The latest GOP primary: What’s next for the tea party?
The Tea Party movement has been on the rise in recent years, with more than 200,000 members and affiliated groups across America.
This year, it is taking on its most powerful opponent yet, with Republicans vying to replace retiring Sen. John McCain (R-AZ) in the fall.
With Republican candidates already running for Congress and the presidential race in full swing, the party is set to play a pivotal role in determining the 2016 election outcome.
But the tea partiers’ rise in the past few years is taking a toll on the GOP establishment.
With the GOP now holding just 30 Senate seats, and fewer than a dozen House seats in play, the tea parties have been unable to win back the majority of its power, particularly in key swing states.
In the wake of the GOP’s collapse in the 2014 midterm elections, President Donald Trump began pushing a populist message that appealed to many Tea Party voters.
Trump has tried to woo many Tea Partiers by offering tax cuts and a new defense policy, and he has used the tea movement’s image of government shutdowns as an excuse for his administration to not follow through on the promise to overhaul the tax code.
However, as Trump’s populist rhetoric has become increasingly common, the GOP leadership has taken a tougher line on the tea PARTIES, even though the GOP holds only a slim majority in the Senate.
In response, the Tea Party has gone from being a fringe political movement to a powerful one.
In recent months, Tea Party-aligned groups have begun using their influence within the GOP to try to sway lawmakers, according to Republican National Committee (RNC) member and former Florida Gov.
Jeb Bush, who is running against Sen. Marco Rubio (R), a staunch conservative.
“The tea party is now more powerful than it has ever been,” Bush said on Fox News.
“The conservative movement, the conservative movement is more powerful today than it’s ever been.”
But for those who have been part of the tea Party for years, the political stakes are much higher now.
The party is on the cusp of its first midterm election since 2005, and the Tea Parties latest victories are only likely to fuel the party’s already-growing power.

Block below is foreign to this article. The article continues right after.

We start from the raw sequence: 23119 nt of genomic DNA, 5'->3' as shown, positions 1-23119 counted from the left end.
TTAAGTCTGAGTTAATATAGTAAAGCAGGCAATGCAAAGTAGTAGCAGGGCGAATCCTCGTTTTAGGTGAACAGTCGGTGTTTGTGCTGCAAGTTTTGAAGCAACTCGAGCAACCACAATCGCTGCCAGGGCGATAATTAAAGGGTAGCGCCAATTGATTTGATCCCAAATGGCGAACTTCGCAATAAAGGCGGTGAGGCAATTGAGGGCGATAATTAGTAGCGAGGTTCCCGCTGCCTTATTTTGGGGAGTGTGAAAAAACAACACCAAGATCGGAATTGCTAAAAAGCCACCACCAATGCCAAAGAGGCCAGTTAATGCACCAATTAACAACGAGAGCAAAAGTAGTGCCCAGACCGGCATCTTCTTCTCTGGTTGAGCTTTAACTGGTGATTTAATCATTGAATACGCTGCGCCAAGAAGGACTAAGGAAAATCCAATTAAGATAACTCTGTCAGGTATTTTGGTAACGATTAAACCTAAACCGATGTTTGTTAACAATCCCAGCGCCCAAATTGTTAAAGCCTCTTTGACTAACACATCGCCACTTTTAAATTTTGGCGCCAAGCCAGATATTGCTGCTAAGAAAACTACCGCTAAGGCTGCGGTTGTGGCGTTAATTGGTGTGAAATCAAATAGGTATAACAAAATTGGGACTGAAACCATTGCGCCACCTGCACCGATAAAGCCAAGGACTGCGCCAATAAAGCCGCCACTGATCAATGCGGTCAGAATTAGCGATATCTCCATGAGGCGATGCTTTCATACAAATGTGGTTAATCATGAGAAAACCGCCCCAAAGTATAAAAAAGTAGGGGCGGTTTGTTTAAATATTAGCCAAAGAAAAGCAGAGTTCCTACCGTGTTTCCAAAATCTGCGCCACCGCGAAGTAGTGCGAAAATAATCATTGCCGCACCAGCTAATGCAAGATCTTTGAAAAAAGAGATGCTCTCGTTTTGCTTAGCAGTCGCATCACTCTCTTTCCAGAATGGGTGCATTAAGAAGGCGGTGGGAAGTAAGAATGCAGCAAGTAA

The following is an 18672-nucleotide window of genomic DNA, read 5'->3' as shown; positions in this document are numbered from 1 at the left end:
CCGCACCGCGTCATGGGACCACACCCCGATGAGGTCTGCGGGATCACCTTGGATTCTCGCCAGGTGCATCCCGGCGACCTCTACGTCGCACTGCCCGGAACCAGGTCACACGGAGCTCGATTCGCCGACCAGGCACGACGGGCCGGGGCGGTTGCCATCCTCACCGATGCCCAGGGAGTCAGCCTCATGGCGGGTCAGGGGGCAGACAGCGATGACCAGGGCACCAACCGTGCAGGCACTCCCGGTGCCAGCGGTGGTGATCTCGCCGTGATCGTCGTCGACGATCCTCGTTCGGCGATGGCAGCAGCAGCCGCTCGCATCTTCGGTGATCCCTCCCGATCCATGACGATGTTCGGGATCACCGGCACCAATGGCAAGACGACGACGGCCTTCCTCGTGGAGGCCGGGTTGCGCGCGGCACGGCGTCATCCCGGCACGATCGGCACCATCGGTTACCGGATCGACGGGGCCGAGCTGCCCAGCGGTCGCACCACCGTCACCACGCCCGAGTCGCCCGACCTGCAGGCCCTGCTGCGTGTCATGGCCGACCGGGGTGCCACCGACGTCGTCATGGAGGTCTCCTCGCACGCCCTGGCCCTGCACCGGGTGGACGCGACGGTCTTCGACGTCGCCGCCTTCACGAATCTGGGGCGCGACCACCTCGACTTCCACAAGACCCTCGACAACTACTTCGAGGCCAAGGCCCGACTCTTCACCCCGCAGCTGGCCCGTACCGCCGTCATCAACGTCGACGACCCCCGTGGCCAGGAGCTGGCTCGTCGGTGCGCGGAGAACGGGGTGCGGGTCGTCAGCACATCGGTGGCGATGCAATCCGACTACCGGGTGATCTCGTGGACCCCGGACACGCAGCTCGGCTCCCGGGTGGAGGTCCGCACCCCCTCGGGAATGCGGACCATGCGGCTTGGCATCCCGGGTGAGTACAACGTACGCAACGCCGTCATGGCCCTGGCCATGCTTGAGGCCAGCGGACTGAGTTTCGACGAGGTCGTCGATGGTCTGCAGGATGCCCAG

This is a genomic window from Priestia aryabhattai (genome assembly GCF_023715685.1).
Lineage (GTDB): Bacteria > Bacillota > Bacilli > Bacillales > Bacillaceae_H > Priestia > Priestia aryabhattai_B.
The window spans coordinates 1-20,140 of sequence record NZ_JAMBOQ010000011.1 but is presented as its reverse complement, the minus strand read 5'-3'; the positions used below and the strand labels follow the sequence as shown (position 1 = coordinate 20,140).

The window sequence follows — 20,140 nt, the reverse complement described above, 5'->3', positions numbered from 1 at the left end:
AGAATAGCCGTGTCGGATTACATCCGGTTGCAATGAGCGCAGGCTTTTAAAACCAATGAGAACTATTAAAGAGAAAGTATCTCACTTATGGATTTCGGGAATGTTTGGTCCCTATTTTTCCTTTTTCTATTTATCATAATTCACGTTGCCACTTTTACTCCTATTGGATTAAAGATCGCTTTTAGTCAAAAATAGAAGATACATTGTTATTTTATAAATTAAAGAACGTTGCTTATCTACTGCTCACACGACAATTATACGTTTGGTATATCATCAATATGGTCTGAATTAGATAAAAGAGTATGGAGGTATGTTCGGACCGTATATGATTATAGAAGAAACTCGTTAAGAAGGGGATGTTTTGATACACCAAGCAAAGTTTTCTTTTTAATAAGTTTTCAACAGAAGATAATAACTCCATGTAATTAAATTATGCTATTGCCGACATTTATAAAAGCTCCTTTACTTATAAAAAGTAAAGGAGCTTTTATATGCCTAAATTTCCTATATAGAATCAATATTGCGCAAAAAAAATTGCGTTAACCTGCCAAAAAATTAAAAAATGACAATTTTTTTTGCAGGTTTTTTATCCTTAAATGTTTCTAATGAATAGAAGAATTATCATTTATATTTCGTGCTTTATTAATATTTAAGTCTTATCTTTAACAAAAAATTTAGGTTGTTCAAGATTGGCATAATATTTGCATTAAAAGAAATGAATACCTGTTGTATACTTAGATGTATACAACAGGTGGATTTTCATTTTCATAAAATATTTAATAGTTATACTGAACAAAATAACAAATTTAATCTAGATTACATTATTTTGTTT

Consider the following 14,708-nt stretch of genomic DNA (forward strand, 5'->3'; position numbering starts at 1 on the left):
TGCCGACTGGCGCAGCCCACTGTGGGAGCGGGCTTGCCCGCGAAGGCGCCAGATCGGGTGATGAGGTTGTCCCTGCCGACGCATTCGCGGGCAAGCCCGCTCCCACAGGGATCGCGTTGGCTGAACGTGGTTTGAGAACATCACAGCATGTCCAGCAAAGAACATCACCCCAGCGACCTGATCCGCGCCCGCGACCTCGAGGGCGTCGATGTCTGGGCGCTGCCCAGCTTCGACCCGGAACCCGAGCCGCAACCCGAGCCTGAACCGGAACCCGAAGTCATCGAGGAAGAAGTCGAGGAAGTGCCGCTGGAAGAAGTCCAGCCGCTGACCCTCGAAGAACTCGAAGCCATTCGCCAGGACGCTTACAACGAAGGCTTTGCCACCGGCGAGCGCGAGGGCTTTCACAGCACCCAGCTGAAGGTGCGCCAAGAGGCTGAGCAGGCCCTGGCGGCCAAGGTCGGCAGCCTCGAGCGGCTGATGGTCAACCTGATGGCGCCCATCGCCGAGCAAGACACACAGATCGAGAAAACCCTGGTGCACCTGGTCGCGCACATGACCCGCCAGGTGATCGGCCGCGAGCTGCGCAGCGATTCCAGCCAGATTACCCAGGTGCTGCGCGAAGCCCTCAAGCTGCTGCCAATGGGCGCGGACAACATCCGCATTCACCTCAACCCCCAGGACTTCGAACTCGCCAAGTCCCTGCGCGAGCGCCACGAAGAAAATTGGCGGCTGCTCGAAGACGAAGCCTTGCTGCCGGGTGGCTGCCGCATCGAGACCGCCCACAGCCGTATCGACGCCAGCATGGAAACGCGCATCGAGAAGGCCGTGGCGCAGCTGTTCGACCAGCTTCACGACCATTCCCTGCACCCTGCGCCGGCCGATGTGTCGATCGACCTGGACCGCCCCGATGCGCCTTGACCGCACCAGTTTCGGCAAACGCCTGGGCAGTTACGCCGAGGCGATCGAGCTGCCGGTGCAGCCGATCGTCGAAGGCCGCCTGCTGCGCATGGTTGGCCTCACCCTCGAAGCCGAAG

The tea parties biggest successes are the ones that have already occurred, as well as the ones the party could potentially lose.
For instance, in the 2016 Republican primaries, former Texas Rep. Ron Paul, the founder of the American Conservative Union, won more than one-third of the vote in Iowa, Texas, South Carolina and Nevada, according the latest FiveThirtyEight polling average.
But as the teapartiers have gained ground in recent elections, the organization’s members have largely backed Republican presidential candidates in midterm elections.
“If we don’t win Iowa, we are going to be very, very disappointed,” former Texas Republican Congressman Steve Stockman, the son of former Texas Gov.
Rick Stockman (R) told Business Insider.
“If we win Texas, we’re going to have to go home and we’re not going to win the election.”
The Tea Party is not a fringe movement, Stockman said, and it is “not the party of the billionaire class.
It is the party that represents the 99 percent of Americans.”
But the establishment has taken notice.
In a statement issued after the 2012 election, former Rep. Michele Bachmann (R–MN) called the Tea PARTies “one of the major players in the GOP” and said, “This is not an accident.”
Bachmann said that the Tea Parties success in the 2012 elections was an indictment of the establishment that had been trying to “steal the TeaParty from its grassroots supporters” in the name of a populist movement that “would bring down the Democratic Party.”
The Republican establishment is now trying to win over the Tea parties voters with the promise of a new and more conservative economic policy, the establishment says.
But in the eyes of many, this is an attack on the Tea party itself, with Bachmann and other tea partier leaders calling on the Republican establishment to “come home” and “stop trying to sabotage” the Teaparty.
Bachman said she wants the Republican party to take a hard line on social issues and that the party should “stop pandering to the extreme right.”
Bergman, who was once considered a contender for a White House run, said that Bachmann has “been trying to take us to the far right.”
But Bergman said that while the tea Partiers “don’t represent” the tea-party, the movement “is an incredible opportunity for us to have a better relationship with the conservative base of the Republican Party.”